- Having all of your logs and event data in one place makes your life easier when something breaks, unless that something is your Elastic Search cluster because it’s storing too much data. CHAOSSEARCH frees you from having to worry about data retention, unexpected failures, and expanding operating costs. They give you a fully managed service to search and analyze all of your logs in S3, entirely under your control, all for half the cost of running your own Elastic Search cluster or using a hosted platform. Try it out for yourself at dataengineeringpodcast.com/chaossearch and don’t forget to thank them for supporting the show!
- You listen to this show to learn and stay up to date with what’s happening in databases, streaming platforms, big data, and everything else you need to know about modern data management. For even more opportunities to meet, listen, and learn from your peers you don’t want to miss out on this year’s conference season. We have partnered with organizations such as O’Reilly Media, Dataversity, Corinium Global Intelligence, Alluxio, and Data Council. Upcoming events include the combined events of the Data Architecture Summit and Graphorum, the Data Orchestration Summit, and Data Council in NYC. Go to dataengineeringpodcast.com/conferences to learn more about these and other events, and take advantage of our partner discounts to save money when you register today.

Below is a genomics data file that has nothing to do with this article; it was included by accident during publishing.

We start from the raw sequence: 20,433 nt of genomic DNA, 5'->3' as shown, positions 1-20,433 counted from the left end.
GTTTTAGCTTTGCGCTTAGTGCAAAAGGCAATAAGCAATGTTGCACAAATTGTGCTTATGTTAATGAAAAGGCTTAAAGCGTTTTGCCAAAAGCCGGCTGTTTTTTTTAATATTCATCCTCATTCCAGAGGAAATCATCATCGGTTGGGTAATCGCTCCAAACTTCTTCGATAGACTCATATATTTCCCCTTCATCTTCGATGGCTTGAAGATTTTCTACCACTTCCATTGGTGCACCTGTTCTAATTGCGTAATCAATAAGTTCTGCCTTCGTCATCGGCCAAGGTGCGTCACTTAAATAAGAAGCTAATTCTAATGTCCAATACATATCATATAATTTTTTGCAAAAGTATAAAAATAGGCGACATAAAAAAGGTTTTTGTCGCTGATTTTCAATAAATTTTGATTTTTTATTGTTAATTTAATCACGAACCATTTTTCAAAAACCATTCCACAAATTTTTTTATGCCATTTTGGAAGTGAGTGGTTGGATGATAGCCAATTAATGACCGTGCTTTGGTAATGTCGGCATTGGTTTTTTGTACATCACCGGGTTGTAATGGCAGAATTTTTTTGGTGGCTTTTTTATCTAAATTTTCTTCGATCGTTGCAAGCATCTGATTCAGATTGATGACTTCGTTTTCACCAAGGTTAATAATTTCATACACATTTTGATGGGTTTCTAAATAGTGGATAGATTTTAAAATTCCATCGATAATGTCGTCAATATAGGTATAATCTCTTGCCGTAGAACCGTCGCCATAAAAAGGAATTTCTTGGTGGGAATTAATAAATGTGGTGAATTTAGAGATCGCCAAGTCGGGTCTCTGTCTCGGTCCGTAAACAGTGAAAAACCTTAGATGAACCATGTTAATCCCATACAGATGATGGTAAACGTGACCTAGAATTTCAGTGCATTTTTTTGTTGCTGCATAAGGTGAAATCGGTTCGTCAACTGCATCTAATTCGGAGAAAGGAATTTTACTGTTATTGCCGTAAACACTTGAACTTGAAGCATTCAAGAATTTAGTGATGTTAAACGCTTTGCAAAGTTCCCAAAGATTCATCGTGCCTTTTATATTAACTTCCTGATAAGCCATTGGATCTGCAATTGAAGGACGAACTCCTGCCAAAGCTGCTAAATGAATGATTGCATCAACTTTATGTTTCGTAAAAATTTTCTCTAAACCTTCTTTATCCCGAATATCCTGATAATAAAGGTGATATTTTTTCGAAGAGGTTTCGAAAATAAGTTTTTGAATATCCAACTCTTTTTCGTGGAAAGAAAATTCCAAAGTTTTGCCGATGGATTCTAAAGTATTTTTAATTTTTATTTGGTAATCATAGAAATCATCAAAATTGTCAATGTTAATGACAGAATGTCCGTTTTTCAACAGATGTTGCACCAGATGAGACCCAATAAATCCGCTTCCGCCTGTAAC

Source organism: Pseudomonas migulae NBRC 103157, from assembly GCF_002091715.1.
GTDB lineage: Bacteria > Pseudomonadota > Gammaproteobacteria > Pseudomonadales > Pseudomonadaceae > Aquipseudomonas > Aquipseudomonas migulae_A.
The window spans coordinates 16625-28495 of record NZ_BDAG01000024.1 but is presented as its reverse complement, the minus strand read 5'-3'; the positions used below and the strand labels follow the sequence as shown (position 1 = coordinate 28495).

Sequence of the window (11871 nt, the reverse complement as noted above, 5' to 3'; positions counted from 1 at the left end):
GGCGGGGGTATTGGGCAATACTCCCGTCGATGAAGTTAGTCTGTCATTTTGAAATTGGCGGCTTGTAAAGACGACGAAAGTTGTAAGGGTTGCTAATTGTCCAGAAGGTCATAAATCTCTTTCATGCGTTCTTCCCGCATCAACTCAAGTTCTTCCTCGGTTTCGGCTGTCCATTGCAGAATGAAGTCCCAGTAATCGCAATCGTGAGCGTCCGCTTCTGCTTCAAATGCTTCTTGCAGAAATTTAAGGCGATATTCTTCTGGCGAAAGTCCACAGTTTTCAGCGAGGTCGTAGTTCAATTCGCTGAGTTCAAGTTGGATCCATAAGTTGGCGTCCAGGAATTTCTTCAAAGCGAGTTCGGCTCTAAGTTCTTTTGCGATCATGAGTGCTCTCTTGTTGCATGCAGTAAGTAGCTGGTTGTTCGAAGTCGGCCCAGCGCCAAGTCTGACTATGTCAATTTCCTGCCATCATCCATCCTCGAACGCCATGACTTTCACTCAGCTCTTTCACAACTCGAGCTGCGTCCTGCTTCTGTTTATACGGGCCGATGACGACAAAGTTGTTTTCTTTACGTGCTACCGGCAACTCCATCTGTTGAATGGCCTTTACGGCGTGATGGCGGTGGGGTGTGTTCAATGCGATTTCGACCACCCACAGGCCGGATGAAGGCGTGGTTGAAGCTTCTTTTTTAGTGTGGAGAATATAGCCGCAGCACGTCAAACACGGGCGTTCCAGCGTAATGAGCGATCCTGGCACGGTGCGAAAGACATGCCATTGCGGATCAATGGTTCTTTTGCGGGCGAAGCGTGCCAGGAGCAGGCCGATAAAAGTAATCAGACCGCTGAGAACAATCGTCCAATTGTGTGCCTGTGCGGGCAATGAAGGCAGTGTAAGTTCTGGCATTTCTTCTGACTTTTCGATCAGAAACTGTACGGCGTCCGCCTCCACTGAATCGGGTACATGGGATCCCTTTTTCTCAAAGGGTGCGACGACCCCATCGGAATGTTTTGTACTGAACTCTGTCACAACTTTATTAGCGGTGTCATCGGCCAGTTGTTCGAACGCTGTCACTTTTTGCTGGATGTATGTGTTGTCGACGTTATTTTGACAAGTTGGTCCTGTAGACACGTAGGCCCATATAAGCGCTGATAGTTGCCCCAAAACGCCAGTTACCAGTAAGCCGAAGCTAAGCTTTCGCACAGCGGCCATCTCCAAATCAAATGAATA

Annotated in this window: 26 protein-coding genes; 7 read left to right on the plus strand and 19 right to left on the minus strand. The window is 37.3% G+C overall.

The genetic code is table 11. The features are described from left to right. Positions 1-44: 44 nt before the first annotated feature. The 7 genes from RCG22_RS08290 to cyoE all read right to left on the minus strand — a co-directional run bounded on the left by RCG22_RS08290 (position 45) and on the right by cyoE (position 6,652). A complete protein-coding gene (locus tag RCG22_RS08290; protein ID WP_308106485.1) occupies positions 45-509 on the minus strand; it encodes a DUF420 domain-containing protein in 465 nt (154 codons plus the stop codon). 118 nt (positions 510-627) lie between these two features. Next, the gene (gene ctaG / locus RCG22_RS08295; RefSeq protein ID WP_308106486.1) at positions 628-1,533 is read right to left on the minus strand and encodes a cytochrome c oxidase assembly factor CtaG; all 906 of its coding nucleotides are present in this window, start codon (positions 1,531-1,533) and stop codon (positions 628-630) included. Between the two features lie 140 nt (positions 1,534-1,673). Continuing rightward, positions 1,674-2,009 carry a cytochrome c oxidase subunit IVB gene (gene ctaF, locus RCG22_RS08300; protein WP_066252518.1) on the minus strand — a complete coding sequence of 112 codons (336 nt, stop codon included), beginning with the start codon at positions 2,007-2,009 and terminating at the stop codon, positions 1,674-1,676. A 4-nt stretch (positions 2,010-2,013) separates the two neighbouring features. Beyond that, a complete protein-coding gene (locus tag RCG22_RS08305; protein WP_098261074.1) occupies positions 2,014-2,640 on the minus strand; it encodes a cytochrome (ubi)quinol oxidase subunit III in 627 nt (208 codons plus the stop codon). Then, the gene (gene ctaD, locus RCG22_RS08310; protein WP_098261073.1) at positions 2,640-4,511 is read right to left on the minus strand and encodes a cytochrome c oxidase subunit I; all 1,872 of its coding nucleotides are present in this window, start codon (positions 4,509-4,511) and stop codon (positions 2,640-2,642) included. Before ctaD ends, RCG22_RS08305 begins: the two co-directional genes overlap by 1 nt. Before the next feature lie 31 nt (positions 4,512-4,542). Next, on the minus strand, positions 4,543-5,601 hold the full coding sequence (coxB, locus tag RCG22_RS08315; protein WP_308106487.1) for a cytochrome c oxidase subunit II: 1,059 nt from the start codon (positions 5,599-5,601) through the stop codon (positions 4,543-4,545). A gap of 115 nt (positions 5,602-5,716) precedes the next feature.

- Your host is Tobias Macey and today I’m interviewing Matt Baird about AtScale, a platform that
- How did you get involved in the area of data management?
- Can you start by describing the AtScale platform and how it fits in the ecosystem of data tools?
- What was your motivation for building the platform and what were some of the early challenges that you faced in achieving your current level of success?
- How is the AtScale platform architected and what have been some of the main areas of evolution and change since you first began building it?
- How has the surrounding data ecosystem changed since AtScale was founded?
- How are current industry trends influencing your product focus?
- Can you talk through the workflow for someone implementing AtScale?
- What are some of the main use cases that benefit from data virtualization capabilities?
- How does it influence the relevancy of data warehouses or data lakes?
- What are some of the types of tools or patterns that AtScale replaces in a data platform?
- What are some of the most interesting or unexpected ways that you have seen AtScale used?
- What have been some of the most challenging aspects of building and growing the platform?
- When is AtScale the wrong choice?
- What do you have planned for the future of the platform and business?
- From your perspective, what is the biggest gap in the tooling or technology for data management today?
- Thank you for listening! Don’t forget to check out our other show, Podcast.__init__ to learn about the Python language, its community, and the innovative ways it is being used.